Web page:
Controlled Chaos: Project Based Learning
Last updated 3/31/2014 at 10:06am
If someone walked into my sophomore English classroom the week before spring break, they might have questioned my classroom management. They would have seen students sitting in groups, talking and gesticulating wildly, coming and going with little more than a word to myself or another student and using their cell phones with little regard for any of the other classroom activity.
Within this seeming chaos, there was order and quite a lot of productive work happening. After writing found poetry using Elie Wiesel’s Holocaust memoir “Night,” I told my students their work was so good they needed to share it and suggested the class make an ebook or website. They wanted to do both, so they are.
I organized teams based on students’ talents and interests, and the work began. Some are writing and editing content, others are creating art content using Photoshop, some are responsible for recording audio and video performances of the poems, while yet another group is uploading and managing web content. The group with their cell phones is documenting the process as the initial stages of their publicity campaign.
This is project based learning, and it is all the buzz in education.
Edutopia, a leading education blog, describes project based learning, or PBL, as “a dynamic approach to teaching in which students explore real-world problems and challenges,” while Wikipedia notes PBL as an “alternative to paper-based, rote memorization, teacher-led classrooms.”
In short, PBL is learning by doing, an idea championed by such education hard-hitters as Socrates and John Dewey.
The PBL environment changes the traditional roles of students and teachers and puts learners in the driver’s seat.
Heidi Bullock, a Brevard High teacher, described the role of the PBL teacher as someone who “facilitates the learning process by providing or helping acquire resources, monitoring group processes, and coaching students in the metacognitive processes (problem solving, collaboration, communication, reflection, self-evaluation) necessary for that group to complete its project or solve its problem.”
“Students within the group,” Bullock said, “determine how to divide the task of producing/solving equitably among themselves, negotiate with the teacher how their work should be assessed, establish their own benchmarks for measuring progress and the timetable for reaching those benchmarks, and contact the real-world experts to critique their final product/project.”
Real growth occurs when students take those kind of leadership roles, and teachers are definitely seeing it in their students.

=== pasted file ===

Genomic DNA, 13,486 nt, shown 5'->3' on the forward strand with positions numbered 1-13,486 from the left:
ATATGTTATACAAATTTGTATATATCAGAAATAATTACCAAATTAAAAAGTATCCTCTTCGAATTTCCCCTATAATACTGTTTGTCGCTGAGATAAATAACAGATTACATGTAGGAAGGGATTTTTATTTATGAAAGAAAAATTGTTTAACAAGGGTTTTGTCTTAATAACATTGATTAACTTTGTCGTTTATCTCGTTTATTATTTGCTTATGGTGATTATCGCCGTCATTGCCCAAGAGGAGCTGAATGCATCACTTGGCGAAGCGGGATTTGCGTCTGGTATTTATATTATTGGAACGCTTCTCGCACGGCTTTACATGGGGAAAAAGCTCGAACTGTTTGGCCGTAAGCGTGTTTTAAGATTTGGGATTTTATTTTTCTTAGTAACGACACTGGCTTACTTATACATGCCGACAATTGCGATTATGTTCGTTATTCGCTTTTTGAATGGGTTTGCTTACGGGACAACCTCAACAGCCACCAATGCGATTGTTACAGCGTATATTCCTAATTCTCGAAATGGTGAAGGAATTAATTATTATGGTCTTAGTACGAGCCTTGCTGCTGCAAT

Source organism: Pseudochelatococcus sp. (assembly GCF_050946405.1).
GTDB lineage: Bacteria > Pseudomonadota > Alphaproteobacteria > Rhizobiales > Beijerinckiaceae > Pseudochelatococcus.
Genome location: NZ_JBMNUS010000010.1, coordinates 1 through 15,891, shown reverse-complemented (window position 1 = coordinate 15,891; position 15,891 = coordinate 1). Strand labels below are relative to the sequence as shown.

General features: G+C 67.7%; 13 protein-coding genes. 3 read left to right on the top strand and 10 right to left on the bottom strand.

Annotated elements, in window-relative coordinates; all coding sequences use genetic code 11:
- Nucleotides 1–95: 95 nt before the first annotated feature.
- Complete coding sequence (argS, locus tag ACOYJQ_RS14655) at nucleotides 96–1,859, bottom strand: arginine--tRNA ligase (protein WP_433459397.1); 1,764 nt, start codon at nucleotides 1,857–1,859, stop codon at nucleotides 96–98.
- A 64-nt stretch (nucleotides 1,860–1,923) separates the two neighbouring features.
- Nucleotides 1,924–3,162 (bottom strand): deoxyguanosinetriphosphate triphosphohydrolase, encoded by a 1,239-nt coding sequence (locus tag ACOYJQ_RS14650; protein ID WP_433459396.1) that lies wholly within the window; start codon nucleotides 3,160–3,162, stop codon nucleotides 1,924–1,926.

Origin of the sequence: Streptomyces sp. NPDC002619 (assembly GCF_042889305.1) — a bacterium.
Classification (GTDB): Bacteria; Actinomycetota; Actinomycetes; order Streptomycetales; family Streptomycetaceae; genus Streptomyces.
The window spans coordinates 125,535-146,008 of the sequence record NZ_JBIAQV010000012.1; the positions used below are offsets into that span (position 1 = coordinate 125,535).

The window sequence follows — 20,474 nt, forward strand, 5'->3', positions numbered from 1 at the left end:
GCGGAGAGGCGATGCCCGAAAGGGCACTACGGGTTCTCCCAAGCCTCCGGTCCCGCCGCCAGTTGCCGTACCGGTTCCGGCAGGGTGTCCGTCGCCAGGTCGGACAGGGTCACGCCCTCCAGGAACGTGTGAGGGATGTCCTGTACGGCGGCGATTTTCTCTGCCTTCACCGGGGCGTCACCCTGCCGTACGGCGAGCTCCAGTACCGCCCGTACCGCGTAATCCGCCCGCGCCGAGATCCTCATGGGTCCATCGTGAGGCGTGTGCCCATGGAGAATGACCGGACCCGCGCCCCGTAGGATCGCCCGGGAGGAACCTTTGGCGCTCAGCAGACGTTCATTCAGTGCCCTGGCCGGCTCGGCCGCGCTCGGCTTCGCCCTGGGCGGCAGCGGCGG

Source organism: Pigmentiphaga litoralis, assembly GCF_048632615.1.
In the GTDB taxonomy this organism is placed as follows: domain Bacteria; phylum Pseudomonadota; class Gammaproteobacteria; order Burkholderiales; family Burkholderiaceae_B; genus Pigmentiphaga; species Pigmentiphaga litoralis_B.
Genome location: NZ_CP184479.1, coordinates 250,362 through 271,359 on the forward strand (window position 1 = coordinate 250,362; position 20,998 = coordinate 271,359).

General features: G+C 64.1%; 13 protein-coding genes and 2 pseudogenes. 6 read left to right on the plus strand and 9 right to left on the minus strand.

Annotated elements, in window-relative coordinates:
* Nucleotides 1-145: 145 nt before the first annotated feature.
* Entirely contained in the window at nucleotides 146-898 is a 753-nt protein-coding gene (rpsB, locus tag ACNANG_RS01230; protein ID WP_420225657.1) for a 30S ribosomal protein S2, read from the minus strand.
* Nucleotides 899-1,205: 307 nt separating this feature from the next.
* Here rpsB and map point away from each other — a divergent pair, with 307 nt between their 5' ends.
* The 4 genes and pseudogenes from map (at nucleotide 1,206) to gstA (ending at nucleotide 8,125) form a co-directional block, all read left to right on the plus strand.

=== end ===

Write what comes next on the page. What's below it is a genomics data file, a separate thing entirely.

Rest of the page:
“Students are not told exactly what to do or how to do it. This develops both independence and creativity,” said Jennifer Williams, teacher and founder of the successful T.I.M.E. science program at BHS. “They have to persist and problem solve to continue moving forward as they seek to complete their projects. They learn information, techniques and skills that arise naturally because they are needed at the time.”
Students learn more than specific skills in the PBL environment.
“Students gain a love for their work as they perfect it and present it to authentic audiences as a form of evaluation. They become more confident and mature,” Williams said.
Denise Danos, a Pisgah Forest Elementary teacher, sees similar results in her own students.
The children are so proud of their projects because they were allowed the freedom to present as they liked,” Danos said. “When you give them the freedom, it opens their minds to create. With the projects being more student led, it builds confidence as well.”
Students see it in simpler terms.
“Projects help apply concepts to real life,” said Brevard student Jeremy Dodson.
Abby Williams, also a BHS student, understands that PBL improves her learning outcomes.
“When I am learning through project based learning, it tends to stick in my brain better than just being told information,” Williams said.
Despite the positive feedback from teachers and students, transitioning to PBL is not always easy.
Brevard High teacher Trina Hendricks recalls a lesson she had to learn as her students began to work on projects.
“I used to think students were wasting time during the planning phase because they didn’t look busy,” she said, “but over time I have learned that allowing them ample planning time results in a better project. They need time to think and plan.”
PBL not only looks different from traditional learning, it can feel different too. When students take the reins, things do not always go as planned, and students have to learn from their setbacks.
“Students will make missteps,” Bullock said, “but it is those missteps that give them the most opportunity to learn deeply.”
And PBL does help students learn deeply.
“Whenever you are doing this [PBL], you get more involved and you care more about it and it is just way more interesting,” said BHS student Cameron McCathern, “and you get to see how what you are learning about actually applies in the real world, which I think is pretty cool.”
PBL is an essential tool educators can use to teach the four C’s of 21st century skills — critical thinking, communication, collaboration, and creativity.
Students may not contemplate how PBL develops these skills, but they know that they are developing.
BHS student Lauren Tooley clearly understands PBL’s goals.
“I think this [PBL] is awesome. It gives us real-world experience for things we will have to do as an adult. We have to learn to work with other teams and communicate our thoughts and ideas. It also motivates us more because we are all working toward a common goal,” Tooley said. “Doing projects that are relevant to the subject but also integrate real-world situations are so cool. Students are better prepared to be successful at a job when they are older, which I think is really important.”